My wife, on the other hand, seemed to wear her grief on her sleeve. Laura would post all sorts of feelings on Facebook. I would every so often, but nothing like she did those first couple of years. (So much so that I knew it made some people uncomfortable, even though she always pointed to God as her source of strength.) I would sometimes think is this normal or is my wife having some major issues here?
Laura has the closest relationship to God of anyone I know. She amazes me with her insight, yet here she was struggling, even though she knew without a doubt where Becca was and the glory she was experiencing. Was it normal for this to be so hard and go on so long?
Truth is, absolutely! Pretty much everything is “normal” when it comes to grieving the death of our child, it seems.
At one point it occurred to me that often people, myself included, criticize those who post too many feelings on Facebook. I wonder, though, what we would think of King David’s posts if he were one of our “friends.” The Psalms look quite a bit like some Facebook postings, and they are plastered with his feelings!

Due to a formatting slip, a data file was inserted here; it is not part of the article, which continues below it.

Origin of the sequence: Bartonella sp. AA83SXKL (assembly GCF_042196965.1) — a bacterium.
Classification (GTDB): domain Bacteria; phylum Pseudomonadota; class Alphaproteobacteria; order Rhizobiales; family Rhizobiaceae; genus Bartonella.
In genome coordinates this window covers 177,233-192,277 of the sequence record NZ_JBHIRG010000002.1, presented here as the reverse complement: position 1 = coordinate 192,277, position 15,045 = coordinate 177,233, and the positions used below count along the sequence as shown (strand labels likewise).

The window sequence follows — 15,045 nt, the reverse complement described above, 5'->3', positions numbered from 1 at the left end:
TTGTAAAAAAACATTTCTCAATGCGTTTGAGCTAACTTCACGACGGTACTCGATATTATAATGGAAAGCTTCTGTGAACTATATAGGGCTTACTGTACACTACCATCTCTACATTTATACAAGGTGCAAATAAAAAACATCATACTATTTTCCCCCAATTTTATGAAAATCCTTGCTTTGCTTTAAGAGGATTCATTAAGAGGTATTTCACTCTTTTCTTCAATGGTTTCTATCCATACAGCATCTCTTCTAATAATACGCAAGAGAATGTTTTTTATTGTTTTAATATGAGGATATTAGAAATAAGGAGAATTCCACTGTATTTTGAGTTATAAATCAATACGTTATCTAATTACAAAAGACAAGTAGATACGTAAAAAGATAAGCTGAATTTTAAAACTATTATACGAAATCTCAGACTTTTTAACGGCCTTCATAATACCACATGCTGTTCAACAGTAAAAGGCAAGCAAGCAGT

If you are a father who has faced the death of your child, and you are frustrated that your wife is still deeply struggling, let me be very real with you here. In most cases, it will take our wives months or years to “get on with life” the way we imagine they should. It isn’t our place to determine what that looks like; ours is to simply love, care for, and protect her during this time, however long it may be.
All holidays bring some difficulty as we celebrate Christmas, New Year’s, and family birthdays including hers. My first Father’s Day after Becca died was especially difficult for me. Becca was the child who made me a daddy when I adopted her at the age of two. I vividly remember her bringing me donuts for breakfast in bed for my first Father’s Day.
Now, this day was my first one without her. I had four other children whom I loved dearly and spent the day with, but I needed to spend time at her graveside that day as well. It was probably the longest time I ever stayed out there. Just reminiscing, crying tears of pain that she wasn’t with us anymore, tears of joy for all the funny memories. I needed to allow myself that time of grief.